Rohit Sharma is all set to open in the first Test match against South Africa in the upcoming series. While former cricketers like Sourav Ganguly had suggested this option, it has received mixed reception among cricket fans.
Rohit has been in and out of the Test Team for a while now. Based on his excellent record as an opener in limited over cricket, the selectors have backed Rohit to do well as an opener in the longer format.
Rohit averages 39.62 in 27 Test matches over the past six years. For a major part of his Test career, he has batted in the middle order. His susceptibility to swing bowling is a well-known fact. And opening might not be a good place for him to bat in Tests. At least, his record says so.
When we take a look at Rohit’s performance in various batting positions, it gives us a clearer picture.
Rohit has batted only five times at number three and averages 21.4. He has scored one half-century in 2014 and has three single-digit scores. Rohit has batted only once at number four. If we take a cumulative of both, he averages 18.5 at number three and four. Five out of six dismissals were either bowled or LBW. And that tells a story.
At number five, Rohit has batted in 16 innings and averages 29.13. The last time he batted at number five was in South Africa, when he was picked over Ajinkya Rahane. He has scored three half-centuries and all three came before 2015. He averages 18 in the four innings he batted at number five since 2016.
Rohit batted in most of his matches at number six. Interestingly, he averages 54.57 in 25 innings at number six. He has scored three centuries and six half-centuries in that position. Despite the fact that his home average is 96.12 and away average is 24.36 at number six, it throws light at where Rohit can be used best.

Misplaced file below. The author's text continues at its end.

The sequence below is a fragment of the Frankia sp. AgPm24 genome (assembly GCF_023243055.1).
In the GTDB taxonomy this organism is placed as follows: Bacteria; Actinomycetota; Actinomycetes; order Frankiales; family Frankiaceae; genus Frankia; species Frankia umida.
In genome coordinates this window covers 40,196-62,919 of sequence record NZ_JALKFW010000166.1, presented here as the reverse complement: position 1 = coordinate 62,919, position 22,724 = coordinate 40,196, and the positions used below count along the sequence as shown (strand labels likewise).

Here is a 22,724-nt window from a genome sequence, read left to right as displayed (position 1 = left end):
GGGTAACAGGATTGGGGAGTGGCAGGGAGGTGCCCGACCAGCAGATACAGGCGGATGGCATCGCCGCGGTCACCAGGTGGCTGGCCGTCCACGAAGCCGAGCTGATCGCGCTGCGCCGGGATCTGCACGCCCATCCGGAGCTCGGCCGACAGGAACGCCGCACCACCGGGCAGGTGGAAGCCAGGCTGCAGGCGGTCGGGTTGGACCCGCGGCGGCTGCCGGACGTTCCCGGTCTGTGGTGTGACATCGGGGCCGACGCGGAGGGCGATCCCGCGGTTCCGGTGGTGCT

We made a comparison of the average number of balls faced by Rohit at different positions.
|Batting position||Number of innings||Average balls faced per innings|
|3 & 4||6||45.5|
Rohit Sharma faces 68 balls on an average when he bats at number six, which is way higher than what he faces while batting at number three or four. His issues with the new ball is a well-established fact. That average of 45 deliveries at number 3 & 4 is boosted by two innings where he has faced more than 220 deliveries.
According to his record in the Tests so far, it is clear that Rohit is better off batting at five or six rather than the top order. One might also argue that Rohit hasn’t got a long run in a fixed batting position. As much as it is true, Rohit has never gone back to domestic cricket to prove his mettle in the longer format.
The last time Rohit played a Ranji trophy match for Mumbai was way back in November 2015. It has been four years since he played Ranji trophy. Yet, he is almost a regular in the Test squad, based on his performance in limited-over internationals in the past four years. It is absolutely not fair on the youngsters like Abhimanyu Easwaran, Priyank Panchal, who toil day in and day out in domestic cricket and scoring bulk of the runs for their respective teams.
The worst thing that might happen in this series is that Mayank Agarwal having a bad series and Shubman Gill replacing him in the third match. If there is anyone in Indian cricket circuit who deserves a long run at the international level, it is Mayank Agarwal. He scored runs everywhere he batted in the past two years to make a breakthrough in international cricket.
Will Rohit do well as an opener? We never know. Should he be backed for a longer run at the opening slot? Definitely not. Not at the age of 32. If he wants to become an opener, he should prove himself in the domestic cricket to justify his selection. We will have to wait and watch how he performs in the three-match series against South Africa.
Amidst all this chaos, I just hope that Mayank Agarwal doesn’t lose his place in the international team. Hopefully, he will not.